Puerto Rico Without Power As Authorities Try To Warn Thousands Of Damaged, Failing Dam Puerto Ricans are still left without power after Hurricane Maria, and rebuilding efforts are further complicated with structural damage of a major dam. NPR's Michel Martin talks with Luis Ferre Sadurni of the New York Times about the devastation there.
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Puerto Rico Without Power As Authorities Try To Warn Thousands Of Damaged, Failing Dam

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Puerto Rico Without Power As Authorities Try To Warn Thousands Of Damaged, Failing Dam

Puerto Rico Without Power As Authorities Try To Warn Thousands Of Damaged, Failing Dam

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MICHEL MARTIN, HOST:

We want to head now to Puerto Rico. The island still doesn't have power after Hurricane Maria made landfall earlier this week. There are fears of structural damage to a major dam and a lack of food and water. To hear more about what's going on, we called New York Times writer Luis Ferre-Sadurni. He's in San Juan now. Luis, thanks so much for speaking with us.

LUIS FERRE-SADURNI: Thanks for talking about this. It's an important issue.

MARTIN: So can you just give us a sense of the conditions there on the island?

FERRE-SADURNI: Well, the island is 100 percent without power, mostly without telecommunications and mostly without water. Thousands of homes have been destroyed. Whole neighborhoods have been flooded. And entire portions of the island still haven't been heard of.

The governor has had a lot of trouble contacting mayors in different towns. And without communication, we, you know, the government doesn't know the extent of the damages yet. But slowly, images have trickled in of aerial shots. And the island is getting a picture of what the damage has been, and it's turning out to be a very grim picture.

MARTIN: You know, people - to just be sure that people do understand that Puerto Ricans are American citizens, is there any federal presence there? Is FEMA there? Is there any federal presence visible there?

FERRE-SADURNI: Yes, definitely. FEMA has been playing a very important and big role in terms of organizing rescue missions and organizing all the logistics to try to, you know, start getting access to different parts of the island which we haven't heard of. You know, the government still hasn't been able to assess the magnitude of the damages.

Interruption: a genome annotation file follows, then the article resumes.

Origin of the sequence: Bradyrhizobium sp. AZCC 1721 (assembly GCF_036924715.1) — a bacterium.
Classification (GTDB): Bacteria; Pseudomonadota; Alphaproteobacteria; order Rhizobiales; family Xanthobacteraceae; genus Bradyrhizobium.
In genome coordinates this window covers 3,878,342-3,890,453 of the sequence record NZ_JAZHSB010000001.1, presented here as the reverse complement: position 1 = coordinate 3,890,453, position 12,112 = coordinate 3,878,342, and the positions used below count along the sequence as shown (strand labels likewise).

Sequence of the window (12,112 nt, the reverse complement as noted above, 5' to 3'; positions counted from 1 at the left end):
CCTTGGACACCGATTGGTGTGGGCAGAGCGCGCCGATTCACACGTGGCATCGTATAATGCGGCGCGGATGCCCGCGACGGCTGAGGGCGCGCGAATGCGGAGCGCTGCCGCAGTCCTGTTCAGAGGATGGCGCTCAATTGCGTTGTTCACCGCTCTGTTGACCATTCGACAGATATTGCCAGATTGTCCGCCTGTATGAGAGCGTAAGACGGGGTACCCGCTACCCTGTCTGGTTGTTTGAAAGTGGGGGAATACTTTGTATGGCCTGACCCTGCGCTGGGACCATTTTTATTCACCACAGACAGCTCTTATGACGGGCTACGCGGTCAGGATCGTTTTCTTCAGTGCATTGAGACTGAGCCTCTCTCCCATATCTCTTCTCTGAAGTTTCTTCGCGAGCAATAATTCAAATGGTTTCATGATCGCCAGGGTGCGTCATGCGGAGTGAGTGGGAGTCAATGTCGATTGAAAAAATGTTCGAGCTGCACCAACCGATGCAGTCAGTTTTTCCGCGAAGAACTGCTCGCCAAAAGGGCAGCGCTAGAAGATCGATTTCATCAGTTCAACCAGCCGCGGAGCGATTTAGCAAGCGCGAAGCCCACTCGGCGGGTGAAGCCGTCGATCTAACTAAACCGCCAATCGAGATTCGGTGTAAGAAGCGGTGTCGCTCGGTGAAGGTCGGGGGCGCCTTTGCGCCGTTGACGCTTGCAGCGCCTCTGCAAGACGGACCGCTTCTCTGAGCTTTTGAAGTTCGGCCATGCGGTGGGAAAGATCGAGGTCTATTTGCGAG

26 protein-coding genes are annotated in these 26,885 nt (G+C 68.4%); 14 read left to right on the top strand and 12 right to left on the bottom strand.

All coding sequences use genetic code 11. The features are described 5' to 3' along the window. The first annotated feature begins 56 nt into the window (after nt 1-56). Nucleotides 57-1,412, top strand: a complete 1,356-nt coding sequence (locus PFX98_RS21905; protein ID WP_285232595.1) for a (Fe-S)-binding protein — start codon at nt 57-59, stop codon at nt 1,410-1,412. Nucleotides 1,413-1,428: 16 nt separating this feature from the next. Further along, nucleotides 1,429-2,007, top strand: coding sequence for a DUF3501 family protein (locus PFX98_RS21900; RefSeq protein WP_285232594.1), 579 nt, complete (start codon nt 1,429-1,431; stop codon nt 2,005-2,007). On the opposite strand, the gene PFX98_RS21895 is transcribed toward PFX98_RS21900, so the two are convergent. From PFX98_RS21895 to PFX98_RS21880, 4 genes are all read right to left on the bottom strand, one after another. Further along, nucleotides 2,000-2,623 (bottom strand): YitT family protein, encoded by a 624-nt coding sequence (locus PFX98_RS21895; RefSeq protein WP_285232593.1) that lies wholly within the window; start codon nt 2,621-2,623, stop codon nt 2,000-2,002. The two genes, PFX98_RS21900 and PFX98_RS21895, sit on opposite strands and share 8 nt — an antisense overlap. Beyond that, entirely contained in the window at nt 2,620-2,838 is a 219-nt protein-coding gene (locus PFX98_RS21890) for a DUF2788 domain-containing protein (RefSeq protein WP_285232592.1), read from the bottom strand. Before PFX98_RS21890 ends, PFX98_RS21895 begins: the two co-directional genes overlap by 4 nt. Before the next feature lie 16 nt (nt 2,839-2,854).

And right now, there's kind of some breaking news in this town in the northwestern portion of the island which suffered some significant damage because of Irma, and it's on the verge of collapsing. And if it collapses, it could flood two municipalities where 70,000 people live.

MARTIN: So tell us, what is happening with the Guajataca Dam? I mean, are people being evacuated from that area?

FERRE-SADURNI: The dam suffered what the governor has called a rupture. And he has organized the police department in the island and the National Guard to evacuate everyone in those towns. However, what he said today was that he was there and that he didn't feel a sense of urgency on the ground about evacuating. And a lot of that is because there is no two-way communications. A lot of people don't even know that they have to evacuate. But then there's a question of, where do you put 70,000 people in an island that's already sheltering 15,000 people?

MARTIN: Talk a little bit more about the conditions that people are facing in their homes. I mean, what about people who aren't in shelters, what are their conditions?

FERRE-SADURNI: People whose houses weathered the storm are basically - the majority of them are basically without electricity and without water. Now, it's been three days, so three days of coping without electricity and water is doable. But the question is here, how long are people going to be able to go out, you know, go living on their lives without electricity or water?

The government has not provided any estimates about how long it will take to repair the electric grid here. And a lot of the repairs are going to depend on what the damage was. The critical central transmission lines of the system are down. We could be looking at four to six months of reconstruction of the power grid.

MARTIN: That was Luis Ferre-Sadurni. He's a writer for The New York Times. We reached him in San Juan, Puerto Rico. Luis, thank you so much for speaking with us.

FERRE-SADURNI: Of course. Thanks for having me.

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